Homework Question on Transformation of Social Order in France and Britain
- During the early modern period in Europe, social hierarchy shifted from one based on birth and family lineage (society of orders) to one based on wealth and self merit (society of classes).
- The transition was complete by the end of the Industrial Revolution. Identify 2 states where you see a clear transformation of the social orders.
- For each state, identify two factors (political, economic, social, etc.) that you think were most essential in causing this shift. Then (again, for each state), identify and discuss two consequences of this shift, in political, social,, or economic arenas..
- Please double space your work, use 11 or 12 point font, and regular margins.
- Your document MUST be a .doc or .docx. If you use Open Office or some other software, save your file as a .doc or .docx.
- Make sure your name is at the top of every page of the document (make a header).
Homework Answer on Transformation of Social Order in France and Britain
During the early modern period in Europe, social hierarchy shifted from one based on birth and family lineage (society of orders) to one based on wealth and self merit (society of classes). The transition was complete by the end of the Industrial Revolution. More so, until the First World War, the Western Europe still contributed greatly to the gross social product in the world (Crenshaw 37).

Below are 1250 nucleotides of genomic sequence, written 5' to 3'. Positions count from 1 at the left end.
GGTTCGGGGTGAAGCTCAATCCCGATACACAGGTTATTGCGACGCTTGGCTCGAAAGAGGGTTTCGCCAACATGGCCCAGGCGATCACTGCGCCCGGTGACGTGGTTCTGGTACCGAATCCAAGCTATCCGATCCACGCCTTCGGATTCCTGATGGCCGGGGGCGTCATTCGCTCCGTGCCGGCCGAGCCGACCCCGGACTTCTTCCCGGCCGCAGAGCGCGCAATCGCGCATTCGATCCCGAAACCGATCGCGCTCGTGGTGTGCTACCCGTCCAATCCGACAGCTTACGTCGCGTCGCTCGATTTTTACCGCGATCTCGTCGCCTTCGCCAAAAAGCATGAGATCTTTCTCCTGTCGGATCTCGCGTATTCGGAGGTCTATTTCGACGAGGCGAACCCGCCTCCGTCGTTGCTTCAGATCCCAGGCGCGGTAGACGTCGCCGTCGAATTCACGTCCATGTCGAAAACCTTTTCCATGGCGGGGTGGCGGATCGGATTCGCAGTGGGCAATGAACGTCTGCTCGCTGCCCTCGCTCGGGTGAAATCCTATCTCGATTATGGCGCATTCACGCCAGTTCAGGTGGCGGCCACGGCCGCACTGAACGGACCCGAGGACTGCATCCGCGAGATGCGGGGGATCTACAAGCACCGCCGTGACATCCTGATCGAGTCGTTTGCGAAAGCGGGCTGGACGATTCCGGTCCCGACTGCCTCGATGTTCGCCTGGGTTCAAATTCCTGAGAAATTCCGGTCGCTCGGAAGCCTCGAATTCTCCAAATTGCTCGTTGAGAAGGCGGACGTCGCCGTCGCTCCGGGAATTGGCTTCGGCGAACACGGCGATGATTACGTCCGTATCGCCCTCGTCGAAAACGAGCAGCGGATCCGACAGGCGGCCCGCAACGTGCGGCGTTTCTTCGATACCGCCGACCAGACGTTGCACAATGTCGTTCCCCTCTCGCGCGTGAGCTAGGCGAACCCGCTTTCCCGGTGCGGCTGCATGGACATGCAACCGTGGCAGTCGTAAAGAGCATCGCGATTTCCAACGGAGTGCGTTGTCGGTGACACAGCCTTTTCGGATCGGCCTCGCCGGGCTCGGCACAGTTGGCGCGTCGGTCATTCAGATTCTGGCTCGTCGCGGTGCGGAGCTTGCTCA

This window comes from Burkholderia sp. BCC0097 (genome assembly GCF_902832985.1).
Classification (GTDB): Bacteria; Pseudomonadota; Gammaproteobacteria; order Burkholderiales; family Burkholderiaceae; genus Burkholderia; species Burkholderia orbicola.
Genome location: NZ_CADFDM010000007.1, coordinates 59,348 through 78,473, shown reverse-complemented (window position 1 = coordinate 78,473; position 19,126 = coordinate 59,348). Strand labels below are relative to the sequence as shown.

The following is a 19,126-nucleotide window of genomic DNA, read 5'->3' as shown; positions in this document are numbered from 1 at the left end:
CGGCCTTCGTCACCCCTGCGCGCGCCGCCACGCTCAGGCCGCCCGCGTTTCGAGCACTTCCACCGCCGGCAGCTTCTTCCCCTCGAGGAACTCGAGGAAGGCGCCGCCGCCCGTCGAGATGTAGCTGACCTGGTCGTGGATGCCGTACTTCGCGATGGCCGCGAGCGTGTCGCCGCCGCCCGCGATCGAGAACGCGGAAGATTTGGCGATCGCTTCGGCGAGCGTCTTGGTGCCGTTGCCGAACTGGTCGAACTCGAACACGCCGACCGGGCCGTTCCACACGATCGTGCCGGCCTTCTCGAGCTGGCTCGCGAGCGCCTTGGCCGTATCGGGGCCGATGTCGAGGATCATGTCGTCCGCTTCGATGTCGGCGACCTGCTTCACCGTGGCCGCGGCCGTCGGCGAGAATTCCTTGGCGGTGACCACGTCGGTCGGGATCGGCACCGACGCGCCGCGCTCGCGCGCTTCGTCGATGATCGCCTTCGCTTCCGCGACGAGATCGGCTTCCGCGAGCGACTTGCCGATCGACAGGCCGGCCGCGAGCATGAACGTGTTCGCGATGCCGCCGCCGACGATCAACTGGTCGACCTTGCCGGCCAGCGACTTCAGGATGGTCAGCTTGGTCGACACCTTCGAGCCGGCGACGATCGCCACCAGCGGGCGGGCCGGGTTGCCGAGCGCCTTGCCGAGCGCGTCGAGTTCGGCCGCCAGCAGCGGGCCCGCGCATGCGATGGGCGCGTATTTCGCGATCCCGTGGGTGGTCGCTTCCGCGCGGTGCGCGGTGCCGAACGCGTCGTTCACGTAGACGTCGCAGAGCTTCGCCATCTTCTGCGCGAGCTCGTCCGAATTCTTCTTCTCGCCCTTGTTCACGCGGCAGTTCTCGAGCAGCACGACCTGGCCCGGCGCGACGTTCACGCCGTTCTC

Additionally, while the trade in Europe with the other territories of the other nations increased in absolute terms, with time, it become less prudent in relative term because trade relations among the industrialized nations increased disproportionally faster in significance. The current paper will address the transformation of social order in France and Britain
Britain was able to gain trade in Africa, Asia and America through privileged companies. In the 17th century together with other European countries such as Sweden, Australia and Switzerland, engaged into triangular trade. The trade involved participation in trade with the Americans, Caribbean and the African and the other parts of Europe (Nocentelli 27). Africa trade was majorly slave trade. The slaves were being exchanged with manufactured goods from Europe before being transported to America and West Indies.